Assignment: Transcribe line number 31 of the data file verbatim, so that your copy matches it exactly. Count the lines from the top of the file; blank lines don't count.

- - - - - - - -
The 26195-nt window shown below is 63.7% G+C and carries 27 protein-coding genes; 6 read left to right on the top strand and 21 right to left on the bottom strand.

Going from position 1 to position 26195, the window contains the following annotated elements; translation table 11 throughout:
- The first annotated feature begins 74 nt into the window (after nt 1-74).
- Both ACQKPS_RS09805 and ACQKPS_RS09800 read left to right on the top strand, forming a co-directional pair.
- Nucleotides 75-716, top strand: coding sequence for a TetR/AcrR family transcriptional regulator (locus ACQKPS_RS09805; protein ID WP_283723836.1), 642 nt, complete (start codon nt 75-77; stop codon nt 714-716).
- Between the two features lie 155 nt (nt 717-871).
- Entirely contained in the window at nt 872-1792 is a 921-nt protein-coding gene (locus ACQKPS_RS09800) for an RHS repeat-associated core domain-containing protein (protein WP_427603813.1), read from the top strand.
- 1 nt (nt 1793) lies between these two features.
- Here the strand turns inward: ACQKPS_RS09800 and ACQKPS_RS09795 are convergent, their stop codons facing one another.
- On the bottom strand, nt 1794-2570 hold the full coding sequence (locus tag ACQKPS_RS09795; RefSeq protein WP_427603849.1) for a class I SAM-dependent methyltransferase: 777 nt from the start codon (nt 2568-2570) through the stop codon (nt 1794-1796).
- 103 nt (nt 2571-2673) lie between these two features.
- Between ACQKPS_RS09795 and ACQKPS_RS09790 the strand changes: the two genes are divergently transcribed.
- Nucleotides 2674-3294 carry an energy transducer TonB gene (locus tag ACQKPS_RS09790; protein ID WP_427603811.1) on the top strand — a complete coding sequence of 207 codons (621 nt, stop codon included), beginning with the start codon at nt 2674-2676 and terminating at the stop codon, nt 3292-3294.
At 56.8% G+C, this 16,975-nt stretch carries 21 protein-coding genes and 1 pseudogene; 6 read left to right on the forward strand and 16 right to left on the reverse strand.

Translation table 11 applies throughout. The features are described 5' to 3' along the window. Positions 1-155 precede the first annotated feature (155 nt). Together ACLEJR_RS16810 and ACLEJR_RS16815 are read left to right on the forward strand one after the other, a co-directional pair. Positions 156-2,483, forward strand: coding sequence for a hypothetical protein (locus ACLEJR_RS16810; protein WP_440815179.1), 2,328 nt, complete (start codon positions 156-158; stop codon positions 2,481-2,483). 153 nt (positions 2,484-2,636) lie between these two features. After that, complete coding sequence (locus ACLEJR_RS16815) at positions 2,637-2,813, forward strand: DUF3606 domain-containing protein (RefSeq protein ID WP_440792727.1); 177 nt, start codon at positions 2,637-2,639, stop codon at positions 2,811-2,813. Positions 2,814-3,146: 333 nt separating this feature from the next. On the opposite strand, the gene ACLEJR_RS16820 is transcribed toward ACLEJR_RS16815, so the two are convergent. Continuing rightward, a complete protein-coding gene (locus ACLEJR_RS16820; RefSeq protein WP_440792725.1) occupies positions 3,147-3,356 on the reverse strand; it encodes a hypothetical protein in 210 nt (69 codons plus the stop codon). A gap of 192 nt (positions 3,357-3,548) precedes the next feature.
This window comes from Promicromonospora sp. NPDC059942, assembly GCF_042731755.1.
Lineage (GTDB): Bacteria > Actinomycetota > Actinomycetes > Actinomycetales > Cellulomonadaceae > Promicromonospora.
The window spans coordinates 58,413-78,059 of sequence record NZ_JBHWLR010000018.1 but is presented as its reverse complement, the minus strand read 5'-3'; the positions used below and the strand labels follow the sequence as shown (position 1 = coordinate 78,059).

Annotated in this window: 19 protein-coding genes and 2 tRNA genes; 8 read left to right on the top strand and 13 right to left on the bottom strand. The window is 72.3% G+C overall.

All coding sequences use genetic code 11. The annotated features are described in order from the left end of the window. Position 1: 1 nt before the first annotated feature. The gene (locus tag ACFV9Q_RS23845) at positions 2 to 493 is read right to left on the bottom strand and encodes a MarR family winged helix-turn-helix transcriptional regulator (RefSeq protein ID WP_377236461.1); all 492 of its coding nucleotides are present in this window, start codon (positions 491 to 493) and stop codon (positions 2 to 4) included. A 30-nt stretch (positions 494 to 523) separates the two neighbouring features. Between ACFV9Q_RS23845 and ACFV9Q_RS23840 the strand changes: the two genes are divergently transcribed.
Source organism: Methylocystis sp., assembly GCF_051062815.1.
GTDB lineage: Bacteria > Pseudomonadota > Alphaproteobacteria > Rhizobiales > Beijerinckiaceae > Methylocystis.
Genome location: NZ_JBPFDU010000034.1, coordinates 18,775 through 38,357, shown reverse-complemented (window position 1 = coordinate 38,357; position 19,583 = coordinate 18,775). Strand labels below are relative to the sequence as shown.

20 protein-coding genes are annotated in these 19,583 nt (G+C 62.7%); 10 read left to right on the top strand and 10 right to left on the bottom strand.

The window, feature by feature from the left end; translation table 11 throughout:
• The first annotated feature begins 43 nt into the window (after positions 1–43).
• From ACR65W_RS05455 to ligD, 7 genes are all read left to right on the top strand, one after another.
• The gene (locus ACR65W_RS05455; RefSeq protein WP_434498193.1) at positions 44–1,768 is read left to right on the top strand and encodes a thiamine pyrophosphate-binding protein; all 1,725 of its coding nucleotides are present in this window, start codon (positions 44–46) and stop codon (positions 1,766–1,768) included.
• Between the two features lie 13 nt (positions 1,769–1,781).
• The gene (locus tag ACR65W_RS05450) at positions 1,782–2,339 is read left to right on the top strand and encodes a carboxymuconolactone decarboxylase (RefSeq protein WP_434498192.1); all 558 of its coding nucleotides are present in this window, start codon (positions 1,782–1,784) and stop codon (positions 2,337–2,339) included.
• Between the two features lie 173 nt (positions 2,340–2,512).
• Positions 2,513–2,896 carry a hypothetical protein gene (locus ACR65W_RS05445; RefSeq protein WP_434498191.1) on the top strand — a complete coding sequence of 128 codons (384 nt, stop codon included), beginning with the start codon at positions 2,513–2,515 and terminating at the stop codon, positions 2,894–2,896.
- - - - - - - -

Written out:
• Between the two features lie 173 nt (positions 2,340–2,512).